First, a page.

Why Does My Dog Lick My Feet?

You're sitting on your couch, watching TV, when you start to feel gentle licks on your feet. You look down and of course, your dog is there, happily licking away your feet, whether they're clean or dirty.

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This is kind of a gross habit, you think. Or perhaps you love it because any attention from your pup is wonderful. Either way, what you're wondering is why does my dog lick my feet? Is there some scientific reason, or is he just bored? Could he be trying to show me love?

Feet licking does have a purpose, and it makes sense why your dog loves to lick yours.

It shows submission

Sometimes, licking in dogs is a submissive behavior. In wild dogs, subordinate members of a pack will lick the more dominant members. This behavior helps the wild dogs maintain pack harmony. While we now know that dogs do not view us as their pack leaders, licking you may still feel like a natural behavior for your dog. Plus, if you give him praise or otherwise react positively when he licks your feet, he's going to keep doing it because he likes the reaction it elicited.

Your dog wants to gather information

Dogs gather information by licking your feet (and other things as well). Your dog uses millions of scent receptors located in his mouth and nose to gather and process information. Yes, your sweaty feet, which contains sweat glands made of salt, waste and water are providing information to your dog about you.

When licking your feet, your dog uses his Jacobson's Organ, a sense of smell receptor that allows him to detect usually undetectable odors, such as what's in your sweat. He'll also use this organ at the dog park when sniffing other pups, or when sniffing the ground to figure out where to pee.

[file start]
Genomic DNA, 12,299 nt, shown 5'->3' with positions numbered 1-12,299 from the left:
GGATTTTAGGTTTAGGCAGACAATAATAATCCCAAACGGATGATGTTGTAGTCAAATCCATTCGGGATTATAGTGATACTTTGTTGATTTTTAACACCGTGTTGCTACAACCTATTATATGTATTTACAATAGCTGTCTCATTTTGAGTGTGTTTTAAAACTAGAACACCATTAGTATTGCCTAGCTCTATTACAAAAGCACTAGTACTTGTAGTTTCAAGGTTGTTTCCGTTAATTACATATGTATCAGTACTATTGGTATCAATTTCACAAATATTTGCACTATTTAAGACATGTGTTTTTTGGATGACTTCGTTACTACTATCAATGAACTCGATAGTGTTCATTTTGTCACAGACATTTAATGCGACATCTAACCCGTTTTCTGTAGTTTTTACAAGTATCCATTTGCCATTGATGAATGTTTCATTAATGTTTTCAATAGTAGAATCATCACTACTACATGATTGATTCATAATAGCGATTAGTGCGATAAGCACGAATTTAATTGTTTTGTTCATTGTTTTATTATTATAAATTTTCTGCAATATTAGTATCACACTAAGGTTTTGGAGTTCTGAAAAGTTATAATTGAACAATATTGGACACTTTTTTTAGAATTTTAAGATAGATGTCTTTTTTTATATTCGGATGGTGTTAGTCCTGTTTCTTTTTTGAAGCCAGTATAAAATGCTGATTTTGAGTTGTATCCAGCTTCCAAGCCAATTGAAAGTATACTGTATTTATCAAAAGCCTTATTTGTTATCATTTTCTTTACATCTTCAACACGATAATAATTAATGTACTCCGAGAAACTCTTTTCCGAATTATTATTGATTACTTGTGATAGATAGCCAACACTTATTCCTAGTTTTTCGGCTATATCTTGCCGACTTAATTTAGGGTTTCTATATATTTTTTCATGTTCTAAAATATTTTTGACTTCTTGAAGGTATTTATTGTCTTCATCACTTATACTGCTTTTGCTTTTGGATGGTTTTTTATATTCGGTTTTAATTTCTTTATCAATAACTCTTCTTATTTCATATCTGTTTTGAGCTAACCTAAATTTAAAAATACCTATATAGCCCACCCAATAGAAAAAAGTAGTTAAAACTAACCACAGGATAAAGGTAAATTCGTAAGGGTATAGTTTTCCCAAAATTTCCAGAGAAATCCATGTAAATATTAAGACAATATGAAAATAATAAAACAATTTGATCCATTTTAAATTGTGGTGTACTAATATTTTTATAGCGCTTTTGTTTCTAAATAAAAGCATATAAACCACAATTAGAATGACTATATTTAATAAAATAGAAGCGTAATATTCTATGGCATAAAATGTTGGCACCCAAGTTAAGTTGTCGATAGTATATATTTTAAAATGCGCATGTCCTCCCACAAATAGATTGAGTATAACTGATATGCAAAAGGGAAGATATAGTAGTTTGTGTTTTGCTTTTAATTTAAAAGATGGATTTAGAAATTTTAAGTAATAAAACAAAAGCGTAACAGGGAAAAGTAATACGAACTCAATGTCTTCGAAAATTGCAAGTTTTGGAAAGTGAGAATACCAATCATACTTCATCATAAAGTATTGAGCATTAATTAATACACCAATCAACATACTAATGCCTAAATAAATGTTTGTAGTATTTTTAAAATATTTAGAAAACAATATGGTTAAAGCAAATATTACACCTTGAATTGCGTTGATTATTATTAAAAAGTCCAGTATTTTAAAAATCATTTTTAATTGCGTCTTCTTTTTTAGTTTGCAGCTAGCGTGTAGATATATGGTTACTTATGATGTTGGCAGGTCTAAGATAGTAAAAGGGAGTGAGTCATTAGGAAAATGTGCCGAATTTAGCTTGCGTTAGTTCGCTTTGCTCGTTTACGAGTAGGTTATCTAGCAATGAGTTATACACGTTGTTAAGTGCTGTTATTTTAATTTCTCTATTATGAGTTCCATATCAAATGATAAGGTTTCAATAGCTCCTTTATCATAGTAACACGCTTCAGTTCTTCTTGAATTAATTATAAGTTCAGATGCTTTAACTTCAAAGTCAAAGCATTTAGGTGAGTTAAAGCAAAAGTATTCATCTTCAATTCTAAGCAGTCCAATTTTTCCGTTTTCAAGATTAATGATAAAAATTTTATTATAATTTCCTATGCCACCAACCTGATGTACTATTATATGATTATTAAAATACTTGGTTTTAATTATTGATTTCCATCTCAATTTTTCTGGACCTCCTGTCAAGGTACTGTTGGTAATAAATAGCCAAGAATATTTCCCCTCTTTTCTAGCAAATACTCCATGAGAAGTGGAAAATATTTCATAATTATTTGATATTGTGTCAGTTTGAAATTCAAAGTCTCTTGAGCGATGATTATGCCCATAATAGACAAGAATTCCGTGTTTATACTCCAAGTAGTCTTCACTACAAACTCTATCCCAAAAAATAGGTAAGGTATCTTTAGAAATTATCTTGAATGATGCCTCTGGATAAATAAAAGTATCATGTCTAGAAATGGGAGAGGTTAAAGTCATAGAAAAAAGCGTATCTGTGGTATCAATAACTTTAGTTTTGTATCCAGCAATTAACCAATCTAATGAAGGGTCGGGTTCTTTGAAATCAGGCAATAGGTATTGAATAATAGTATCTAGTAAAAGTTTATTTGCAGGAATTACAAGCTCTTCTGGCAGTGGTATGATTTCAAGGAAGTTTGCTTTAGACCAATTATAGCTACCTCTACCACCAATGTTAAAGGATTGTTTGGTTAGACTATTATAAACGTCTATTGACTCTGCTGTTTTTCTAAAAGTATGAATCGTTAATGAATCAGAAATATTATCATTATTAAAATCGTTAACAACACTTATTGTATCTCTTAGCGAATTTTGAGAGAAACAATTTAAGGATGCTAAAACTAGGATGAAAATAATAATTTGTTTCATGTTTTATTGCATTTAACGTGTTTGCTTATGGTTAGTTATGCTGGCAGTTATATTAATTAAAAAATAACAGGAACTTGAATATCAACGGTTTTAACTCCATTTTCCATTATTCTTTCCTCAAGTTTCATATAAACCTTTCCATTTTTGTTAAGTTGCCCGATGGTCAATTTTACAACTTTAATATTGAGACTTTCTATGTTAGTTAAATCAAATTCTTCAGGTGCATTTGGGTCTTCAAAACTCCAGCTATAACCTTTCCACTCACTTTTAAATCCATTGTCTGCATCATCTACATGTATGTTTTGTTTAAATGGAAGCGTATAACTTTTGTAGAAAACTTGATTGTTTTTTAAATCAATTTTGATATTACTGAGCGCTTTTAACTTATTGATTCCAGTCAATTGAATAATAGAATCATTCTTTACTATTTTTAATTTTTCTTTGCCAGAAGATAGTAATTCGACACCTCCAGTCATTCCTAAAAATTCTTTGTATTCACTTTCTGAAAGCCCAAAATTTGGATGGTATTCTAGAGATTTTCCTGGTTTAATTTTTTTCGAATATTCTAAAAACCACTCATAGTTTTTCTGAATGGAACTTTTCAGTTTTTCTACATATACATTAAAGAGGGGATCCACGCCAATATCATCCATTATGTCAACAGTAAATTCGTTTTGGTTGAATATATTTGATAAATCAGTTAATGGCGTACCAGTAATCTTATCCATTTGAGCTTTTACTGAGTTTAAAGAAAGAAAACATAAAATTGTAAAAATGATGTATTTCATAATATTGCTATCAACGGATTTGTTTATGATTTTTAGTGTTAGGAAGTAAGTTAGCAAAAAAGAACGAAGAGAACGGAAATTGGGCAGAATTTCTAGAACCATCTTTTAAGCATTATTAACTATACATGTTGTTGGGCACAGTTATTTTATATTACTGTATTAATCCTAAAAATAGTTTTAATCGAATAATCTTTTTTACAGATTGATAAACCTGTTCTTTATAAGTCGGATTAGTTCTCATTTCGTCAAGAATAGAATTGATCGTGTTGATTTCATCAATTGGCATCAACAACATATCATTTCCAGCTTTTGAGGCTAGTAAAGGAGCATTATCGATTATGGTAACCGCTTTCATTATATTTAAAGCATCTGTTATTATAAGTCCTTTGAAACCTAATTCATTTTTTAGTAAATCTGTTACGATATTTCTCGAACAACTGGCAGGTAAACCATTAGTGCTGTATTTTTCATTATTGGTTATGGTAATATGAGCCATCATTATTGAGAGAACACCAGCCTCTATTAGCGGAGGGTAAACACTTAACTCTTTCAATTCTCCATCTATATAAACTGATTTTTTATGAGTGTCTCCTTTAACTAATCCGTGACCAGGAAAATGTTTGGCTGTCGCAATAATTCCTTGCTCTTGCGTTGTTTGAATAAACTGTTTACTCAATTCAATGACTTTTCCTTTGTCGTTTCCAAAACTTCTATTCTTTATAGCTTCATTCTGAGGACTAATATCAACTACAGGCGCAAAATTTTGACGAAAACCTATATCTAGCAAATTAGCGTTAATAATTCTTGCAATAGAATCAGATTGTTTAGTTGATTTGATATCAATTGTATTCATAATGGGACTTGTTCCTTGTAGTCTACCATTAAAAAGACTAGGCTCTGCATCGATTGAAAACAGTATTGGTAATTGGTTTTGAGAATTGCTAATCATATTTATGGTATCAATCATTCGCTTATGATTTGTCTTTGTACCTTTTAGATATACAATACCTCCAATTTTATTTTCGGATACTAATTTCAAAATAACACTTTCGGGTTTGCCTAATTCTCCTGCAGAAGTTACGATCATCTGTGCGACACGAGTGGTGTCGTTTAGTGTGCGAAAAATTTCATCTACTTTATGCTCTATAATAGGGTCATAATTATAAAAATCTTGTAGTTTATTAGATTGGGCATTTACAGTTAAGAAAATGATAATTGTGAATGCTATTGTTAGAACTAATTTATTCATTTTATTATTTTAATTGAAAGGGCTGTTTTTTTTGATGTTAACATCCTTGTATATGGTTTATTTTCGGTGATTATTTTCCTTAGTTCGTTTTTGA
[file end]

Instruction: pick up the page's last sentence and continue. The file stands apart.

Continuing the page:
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It’s what he learned as a puppy

Mother dogs lick their puppies to groom them, remove placenta and encourage them to breathe, move and go to the bathroom. She also licks them to show them love and affection. When puppies grow up into adult dogs, they take this behavior they learned from their mothers and apply it to their human owners. When your dog is licking your feet, he's tapping into his instincts and demonstrating that same affection.

Licking relieves stress

Do you notice that your dog has a licking habit? Maybe he licks more than just your feet. He may also lick your arms, hands and face, as well as the floor and the walls. Dogs lick as a form of stress relief, since licking releases endorphins and makes them feel better. If your dog is stressed out or anxious, he will likely start licking your feet.

Is it bad for my dog to lick my feet?

It's not inherently bad for your dog to lick your feet sometimes. However, if he is doing it constantly, he may be going through something. He could be anxious and need your help. If you just moved into a new home or brought home another pet, or someone new moved in, your dog may start to get stressed out and lick your feet more often. Over time, he should adjust to the new change, but you can always give him his favorite toys, cuddle with him as much as possible and leave him a comfy crate to sleep in when you're not home to make him feel better.

It's only harmful for your dog to lick your feet if you have some sort of chemicals on your feet from lotion or medicine, for instance. Let's say you got a mosquito bite on your feet and put anti-itch cream on it. The ingredients in it could be bad for dogs. If your dog licks your feet and then starts to vomit or act lethargic or he has diarrhea, then you should take him to the veterinarian right away.

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Additionally, you may simply not like it when your dog licks your feet. If this is the case, ignore your dog (or even walk away) when he licks your feet, and reward him with treats and praise when he is near your feet but does not lick them. You can also redirect him by give him something that is appropriate to lick, such as a Kong full of treats or peanut butter. (Just make sure the peanut butter doesn't contain Xylitol, which is toxic to dogs.)

Conclusion

Your dog may lick your feet to gather information, show you love and affection, demonstrate submission, or relief stress. This is a mostly harmless habit and is only a problem if your dog is doing it obsessively or licking toxic lotion or cream off your feet. If you don't like when your dog licks your feet, ignore him when he does it, and reward him when he is near your feet but does not lick them.